The CT03 is very much an evolution of last year’s car, but the team have added three vertical fences that generate vortices along the length of the sidepod. This vortices aim to increase the downwash effect upon the exhaust plume further. What I find interesting about them is that they are very high. The height of these fences are generally determined by the thickness of the boundary layer of air that lines the top of the sidepod inlet (McLaren had low-lying fences on their sidepods last year). This indicates that their sidepod design is compromised in that it produces a large layer of boundary flow, suggesting that they are having issues managing the airflow coming over the top of the chassis and also handling the wake from the front tyre that is induced at high-speed.


Marussia have done the complete opposite to Caterham and have introduced a substantial upgrade package to their MR02 for the first race.

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Above shows an image of the launch version of the 2013 challenger. It features and extremely rounded engine cover with a very thick surface area in comparison to almost every other team on the grid. This made the car look very long, but I am told that the wheelbase is exactly the same as last year’s car.

In this image we can now see the addition of a shark-fin style engine cover that is very similar to one that Williams have been running for the past few years. This should guide airflow coming off of the airbox area more directly to the central section of the rear wing, producing cleaner flow and increasing the efficiency of the wing. This also leaves area to develop the cooling exit that many teams have at the back of the car that opens up right onto the centre of the beam wing.


Above we have an image of the front wing that the MR02 was running during Jerez and Barcelona. It is a direct copy (as far as I can tell) from last year’s car, featuring four elements and very simple endplates.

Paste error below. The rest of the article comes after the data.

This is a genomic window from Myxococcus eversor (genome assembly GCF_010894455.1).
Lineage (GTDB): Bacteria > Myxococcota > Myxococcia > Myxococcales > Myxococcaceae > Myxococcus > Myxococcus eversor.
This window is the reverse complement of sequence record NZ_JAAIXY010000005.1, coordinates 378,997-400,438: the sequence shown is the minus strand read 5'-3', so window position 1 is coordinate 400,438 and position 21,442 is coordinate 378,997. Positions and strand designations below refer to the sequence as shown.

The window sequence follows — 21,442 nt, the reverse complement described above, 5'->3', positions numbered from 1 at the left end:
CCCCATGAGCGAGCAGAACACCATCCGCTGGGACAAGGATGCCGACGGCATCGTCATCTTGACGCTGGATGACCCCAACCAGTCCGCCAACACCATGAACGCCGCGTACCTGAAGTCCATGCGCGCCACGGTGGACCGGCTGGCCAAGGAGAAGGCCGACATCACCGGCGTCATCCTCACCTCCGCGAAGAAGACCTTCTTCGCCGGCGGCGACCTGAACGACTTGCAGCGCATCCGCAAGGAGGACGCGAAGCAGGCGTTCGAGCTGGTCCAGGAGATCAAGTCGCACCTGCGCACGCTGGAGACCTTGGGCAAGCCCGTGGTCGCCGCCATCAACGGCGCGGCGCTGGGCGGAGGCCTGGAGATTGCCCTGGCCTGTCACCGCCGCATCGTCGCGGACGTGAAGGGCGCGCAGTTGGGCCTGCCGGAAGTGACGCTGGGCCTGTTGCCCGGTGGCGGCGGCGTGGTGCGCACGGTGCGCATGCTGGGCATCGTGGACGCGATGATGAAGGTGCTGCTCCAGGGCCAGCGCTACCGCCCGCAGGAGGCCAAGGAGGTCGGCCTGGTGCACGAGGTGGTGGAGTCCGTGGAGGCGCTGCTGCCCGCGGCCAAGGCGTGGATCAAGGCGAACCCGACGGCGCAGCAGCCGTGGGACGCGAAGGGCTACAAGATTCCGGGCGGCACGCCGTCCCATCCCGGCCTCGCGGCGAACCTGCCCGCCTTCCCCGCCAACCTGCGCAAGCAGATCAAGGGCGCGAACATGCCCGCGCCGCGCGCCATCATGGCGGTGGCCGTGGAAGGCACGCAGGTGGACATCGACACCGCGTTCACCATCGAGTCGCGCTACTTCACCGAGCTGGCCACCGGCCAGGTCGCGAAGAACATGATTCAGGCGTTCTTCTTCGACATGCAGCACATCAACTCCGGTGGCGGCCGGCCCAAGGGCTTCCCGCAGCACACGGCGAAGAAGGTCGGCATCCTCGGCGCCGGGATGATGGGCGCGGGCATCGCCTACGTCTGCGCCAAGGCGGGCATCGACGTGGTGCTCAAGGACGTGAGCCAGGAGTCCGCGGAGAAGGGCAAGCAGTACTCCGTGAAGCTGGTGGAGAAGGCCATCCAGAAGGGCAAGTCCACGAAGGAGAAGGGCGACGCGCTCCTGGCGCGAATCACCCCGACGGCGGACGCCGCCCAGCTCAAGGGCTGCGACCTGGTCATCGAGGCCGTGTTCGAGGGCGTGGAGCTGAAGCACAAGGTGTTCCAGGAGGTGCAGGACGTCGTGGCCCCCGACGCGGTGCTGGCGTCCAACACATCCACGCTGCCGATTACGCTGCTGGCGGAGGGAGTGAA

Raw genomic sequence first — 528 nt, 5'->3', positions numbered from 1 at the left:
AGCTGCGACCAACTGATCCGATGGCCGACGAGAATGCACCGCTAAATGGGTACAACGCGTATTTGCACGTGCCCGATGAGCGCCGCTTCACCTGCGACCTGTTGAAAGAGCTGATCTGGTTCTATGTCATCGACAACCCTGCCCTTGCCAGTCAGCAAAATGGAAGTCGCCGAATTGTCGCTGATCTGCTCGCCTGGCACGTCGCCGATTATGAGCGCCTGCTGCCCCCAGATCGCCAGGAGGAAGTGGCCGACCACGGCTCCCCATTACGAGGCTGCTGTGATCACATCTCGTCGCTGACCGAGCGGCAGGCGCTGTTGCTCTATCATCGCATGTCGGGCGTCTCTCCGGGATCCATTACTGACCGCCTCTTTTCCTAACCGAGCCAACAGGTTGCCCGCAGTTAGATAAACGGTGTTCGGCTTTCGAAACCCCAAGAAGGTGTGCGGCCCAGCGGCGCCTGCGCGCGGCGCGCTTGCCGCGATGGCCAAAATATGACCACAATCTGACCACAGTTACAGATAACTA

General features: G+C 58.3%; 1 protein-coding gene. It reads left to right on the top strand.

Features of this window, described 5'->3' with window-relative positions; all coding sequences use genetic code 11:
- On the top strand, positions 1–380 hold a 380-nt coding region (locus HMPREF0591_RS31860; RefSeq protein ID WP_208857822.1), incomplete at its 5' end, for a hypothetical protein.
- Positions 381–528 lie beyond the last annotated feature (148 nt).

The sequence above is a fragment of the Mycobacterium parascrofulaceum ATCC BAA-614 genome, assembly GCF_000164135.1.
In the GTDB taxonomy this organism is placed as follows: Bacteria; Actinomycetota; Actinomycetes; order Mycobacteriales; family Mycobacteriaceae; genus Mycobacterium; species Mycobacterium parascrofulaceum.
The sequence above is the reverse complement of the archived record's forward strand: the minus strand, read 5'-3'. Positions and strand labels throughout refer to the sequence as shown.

Below shows the new design. The endplates have been broadened by increasing the width of the footplate, allowing a turning vane to placed upon it in order to aid flow around the front tyre and into the sidepod area. The cascade winglet has a small detail in that it dips downwards as it meets the vane, a common feature on many of the cars that was pioneered by Ferrari.

The wing is still four elements but has been profiled much differently: all of the elements of the wing bend downwards to meet the footplate, creating slots all the way across the front wing. This is to increase the consistency of the flow which should induce more downforce as well as better direction of flow over the rest of the car.

Also new are the slots at the inboard tip of the flap. As seen on the Lotus last year (and copied by many teams), These intricate pieces are also designed to control airflow coming off of the flap and direct it effectively back over the suspension. Note that a gurney flap has been placed across the majority of the trailing edge of the flap except the most inboard part. This has been done as another measure of guiding flow backwards.


Thankyou very much for reading this. Any feedback would be great and enjoy this coming season!

2 thoughts on “Barcelona Final Test – Final Updates (Marussia and Caterham)

  1. Morris Dancer

    Just to add one thing: the Marussia will have KERS this year, which it didn’t in 2012. This should be just one more thing that should make them faster than Caterham, all else being equal.

    I hope that this year they can stop being pointless.

    1. thewptformula Post author

      Very true, forgot to mention this. Have to say that they have impressed so far considering their position at the end of 2012. I hope so, too, for the sake of actually having an interesting midfield battle!